ANOTHER COVER-UP: CITY MANAGER HIDES FACTS BY WITHHOLDING PUBLIC RECORDS
By Kevin Hogencamp
An Albany airport is the target of a closely kept police investigation for cashing in on scrap metal left behind from a recently completed airfield lighting and signage project.
In an interview Tuesday with The Albany Journal, Operations Manager Sean Reddish says he did not realize he was doing anything wrong when he made 11 trips in July from Southwest Georgia Regional Airport to a recycling center in a city vehicle, pocketing about $1,100.
That’s because, he said, the contractor gave him the scrap metal – a claim the contractor supports. Additionally, Reddish says that while working off the clock at the airport, he disassembled the old signage, saving the airport thousands of dollars by salvaging lights and circuit boards that were replaced with new signage by TCA Electrical Contractors of Omega, Ga.
Albany police also are attempting to determine whether Yvette Aehle, the airport director, committed a crime or violated city policy by giving Reddish permission to profit from scrap materials, a claim levied by a former airport worker that Aehle and Reddish steadfastly deny.
“I was told last week that it’s been reported that you are selling scrap materials, and I said, ‘Yes, I have been,’” Reddish said. “Obviously, there’s a gray area and the city policy was violated. I expect to take some licks and keep moving. But I have not stolen anything …
“The contractor gave me stuff that belonged to him. It was going to be hauled off and dumped. It was the common sense thing to do.”
In a letter to the city sent because of the theft investigation, TCA’s Marty Bennett said he gave Reddish the old signs because transporting and salvaging them wouldn’t have been troublesome.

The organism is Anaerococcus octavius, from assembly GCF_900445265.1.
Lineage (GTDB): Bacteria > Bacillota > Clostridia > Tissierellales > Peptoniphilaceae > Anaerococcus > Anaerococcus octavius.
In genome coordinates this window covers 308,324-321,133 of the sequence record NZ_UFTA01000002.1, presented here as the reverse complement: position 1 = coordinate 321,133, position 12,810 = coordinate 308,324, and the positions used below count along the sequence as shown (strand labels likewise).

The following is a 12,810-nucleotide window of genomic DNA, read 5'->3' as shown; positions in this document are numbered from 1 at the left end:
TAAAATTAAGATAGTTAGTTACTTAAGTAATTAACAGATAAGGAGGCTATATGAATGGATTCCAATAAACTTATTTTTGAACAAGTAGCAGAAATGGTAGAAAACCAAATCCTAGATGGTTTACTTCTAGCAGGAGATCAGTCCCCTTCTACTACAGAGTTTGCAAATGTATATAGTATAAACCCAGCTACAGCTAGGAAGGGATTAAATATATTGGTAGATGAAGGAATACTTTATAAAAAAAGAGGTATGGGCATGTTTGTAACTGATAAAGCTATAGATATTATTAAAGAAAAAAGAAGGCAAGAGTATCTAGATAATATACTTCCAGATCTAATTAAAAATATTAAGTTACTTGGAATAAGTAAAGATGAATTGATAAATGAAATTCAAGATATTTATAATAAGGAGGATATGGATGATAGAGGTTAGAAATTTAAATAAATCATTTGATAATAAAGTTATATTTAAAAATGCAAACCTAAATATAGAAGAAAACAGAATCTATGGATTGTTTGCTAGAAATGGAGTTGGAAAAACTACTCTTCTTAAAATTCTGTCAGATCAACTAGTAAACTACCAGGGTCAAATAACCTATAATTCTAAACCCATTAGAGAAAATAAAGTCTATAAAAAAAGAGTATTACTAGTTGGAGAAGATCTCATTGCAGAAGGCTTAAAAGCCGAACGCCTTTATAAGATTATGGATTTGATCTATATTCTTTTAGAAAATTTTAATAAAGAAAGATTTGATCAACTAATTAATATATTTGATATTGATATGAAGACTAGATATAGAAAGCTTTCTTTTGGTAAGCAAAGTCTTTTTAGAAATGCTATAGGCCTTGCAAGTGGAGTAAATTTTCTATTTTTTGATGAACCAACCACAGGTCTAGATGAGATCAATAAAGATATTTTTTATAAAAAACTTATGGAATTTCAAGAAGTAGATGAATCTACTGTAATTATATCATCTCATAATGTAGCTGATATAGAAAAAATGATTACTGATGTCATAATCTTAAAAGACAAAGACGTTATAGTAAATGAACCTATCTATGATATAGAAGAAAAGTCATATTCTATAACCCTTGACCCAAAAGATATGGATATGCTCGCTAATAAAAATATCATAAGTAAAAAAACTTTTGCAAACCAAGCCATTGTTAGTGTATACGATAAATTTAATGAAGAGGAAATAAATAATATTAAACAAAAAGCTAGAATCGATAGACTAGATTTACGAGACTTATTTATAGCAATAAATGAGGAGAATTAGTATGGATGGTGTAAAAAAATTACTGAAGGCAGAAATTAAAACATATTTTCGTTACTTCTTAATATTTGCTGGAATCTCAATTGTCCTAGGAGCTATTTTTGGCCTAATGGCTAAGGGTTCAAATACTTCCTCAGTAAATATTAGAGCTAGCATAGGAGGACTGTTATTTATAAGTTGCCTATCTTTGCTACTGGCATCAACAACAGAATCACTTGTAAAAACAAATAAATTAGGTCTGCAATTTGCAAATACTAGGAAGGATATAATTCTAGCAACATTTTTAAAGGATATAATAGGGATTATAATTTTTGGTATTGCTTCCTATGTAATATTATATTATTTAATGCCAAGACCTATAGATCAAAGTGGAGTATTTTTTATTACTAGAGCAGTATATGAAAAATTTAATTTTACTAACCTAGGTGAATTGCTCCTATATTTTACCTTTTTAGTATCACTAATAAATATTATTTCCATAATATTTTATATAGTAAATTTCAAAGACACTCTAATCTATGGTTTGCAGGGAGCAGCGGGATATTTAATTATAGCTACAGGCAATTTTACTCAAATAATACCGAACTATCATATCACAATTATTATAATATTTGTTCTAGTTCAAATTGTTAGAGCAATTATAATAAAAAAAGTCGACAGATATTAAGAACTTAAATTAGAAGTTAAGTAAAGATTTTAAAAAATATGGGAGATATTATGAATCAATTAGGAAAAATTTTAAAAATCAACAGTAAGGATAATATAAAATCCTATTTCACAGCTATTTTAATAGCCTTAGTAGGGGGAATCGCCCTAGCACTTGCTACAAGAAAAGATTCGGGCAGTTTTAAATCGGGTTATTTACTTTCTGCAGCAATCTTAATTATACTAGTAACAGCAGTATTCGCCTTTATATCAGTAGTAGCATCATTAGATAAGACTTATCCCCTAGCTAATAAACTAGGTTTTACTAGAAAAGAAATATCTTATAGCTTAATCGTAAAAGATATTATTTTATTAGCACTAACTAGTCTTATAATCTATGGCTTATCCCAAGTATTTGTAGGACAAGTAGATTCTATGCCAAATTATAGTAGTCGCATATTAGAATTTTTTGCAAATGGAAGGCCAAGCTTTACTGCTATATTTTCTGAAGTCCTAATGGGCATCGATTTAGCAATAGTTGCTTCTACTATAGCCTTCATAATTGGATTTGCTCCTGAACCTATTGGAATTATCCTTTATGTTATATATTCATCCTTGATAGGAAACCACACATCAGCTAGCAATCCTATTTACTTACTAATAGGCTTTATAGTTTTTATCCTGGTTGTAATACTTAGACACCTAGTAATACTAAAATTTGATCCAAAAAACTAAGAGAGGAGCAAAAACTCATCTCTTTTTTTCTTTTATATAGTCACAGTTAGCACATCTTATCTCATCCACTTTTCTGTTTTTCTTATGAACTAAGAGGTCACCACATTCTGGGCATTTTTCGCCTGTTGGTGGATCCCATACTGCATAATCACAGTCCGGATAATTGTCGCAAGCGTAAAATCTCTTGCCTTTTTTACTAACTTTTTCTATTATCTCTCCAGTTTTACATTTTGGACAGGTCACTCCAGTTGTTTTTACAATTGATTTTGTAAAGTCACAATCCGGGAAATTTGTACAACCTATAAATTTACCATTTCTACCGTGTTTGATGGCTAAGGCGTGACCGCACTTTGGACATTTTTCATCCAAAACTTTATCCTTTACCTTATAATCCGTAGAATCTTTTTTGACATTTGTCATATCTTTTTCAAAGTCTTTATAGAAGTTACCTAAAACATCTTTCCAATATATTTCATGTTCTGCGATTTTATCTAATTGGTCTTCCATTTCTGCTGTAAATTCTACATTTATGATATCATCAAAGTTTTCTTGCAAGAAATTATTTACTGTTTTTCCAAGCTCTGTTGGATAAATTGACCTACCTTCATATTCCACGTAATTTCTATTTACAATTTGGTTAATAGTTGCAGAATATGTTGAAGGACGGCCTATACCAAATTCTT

“The signs became TCA’s property upon removal from their base,” Bennett said. “I, as acting agent of TCA, personally gave them to Sean Reddish to dispose of as he sees fit. At no time, that I am aware of, did Sean Reddish steal or sell for personal gain any airport property. When he sold the aluminum from those signs, it was his to sell, not the airport’s.
Still, Albany detectives are attempting to determine whether Reddish’s actions were criminal violations. An Albany law, meanwhile, requires employees who receive gifts to report the gifts to the city Board of Ethics or its designee and to “have the gift added to the inventory of property of the city.” Violating the ethics law is punishable by disciplinary action up to and including termination.
Meanwhile, recently fired airport employee David Bradford said Tuesday in an interview with the Journal that Aehle told Reddish, Bradford and others that they were welcome to profit from selling the airport’s scrap metal at an Albany recycling center. Aehle and Reddish say that Bradford is mistaken, but that Aehle did give permission to the employees to cash in on a small amount of metal that had been at the airport for years – “enough for maybe an employee pizza party,” Aehle said.
Aehle and Reddish said that Reddish did not take Aehle up on her offer, however, and that Bradford had no knowledge of the metal TCA left behind because Bradford was fired in March.
Bradford’s complaints to city officials spawned the probe. Meanwhile, Bradford has filed a federal discrimination and hostile-workplace complaint against Reddish and the city.
Reddish says that he readily identified himself at the recycling center as an airport worker, and was wearing his work uniform, which signifies that he didn’t take the scrap metal under a shroud of city. He says that if he is required to do so, he will pay the city the money he made from the scrap metal sales. An airport employee since last fall, Reddish says he has not been shown documentation of a law or policy that he has broken.
Aehle says that she will require Reddish to give the city the money he was paid by the recycling center and that he will also be disciplined following the police investigation. But she, too, says she feels that Reddish is “guilty of poor judgment, but not a crime.”
Meanwhile, Lott and Albany police refused to answer the Journal’s questions regarding the probe on Tuesday and denied the Journal access to any public records associated with the case, including Reddish’s statement to police. Lott’s decision to withhold public records means that he is committing a crime – a violation of Georgia’s open records act — to cover up details of an alleged crime.
Despite being the subject of a public theft probe, Reddish remains on the job with full security clearance. Recently at the airport, the facility’s deputy director was immediately suspended from his duties upon being arrested and charged with stealing clothes from an Albany retailer. He was later fired.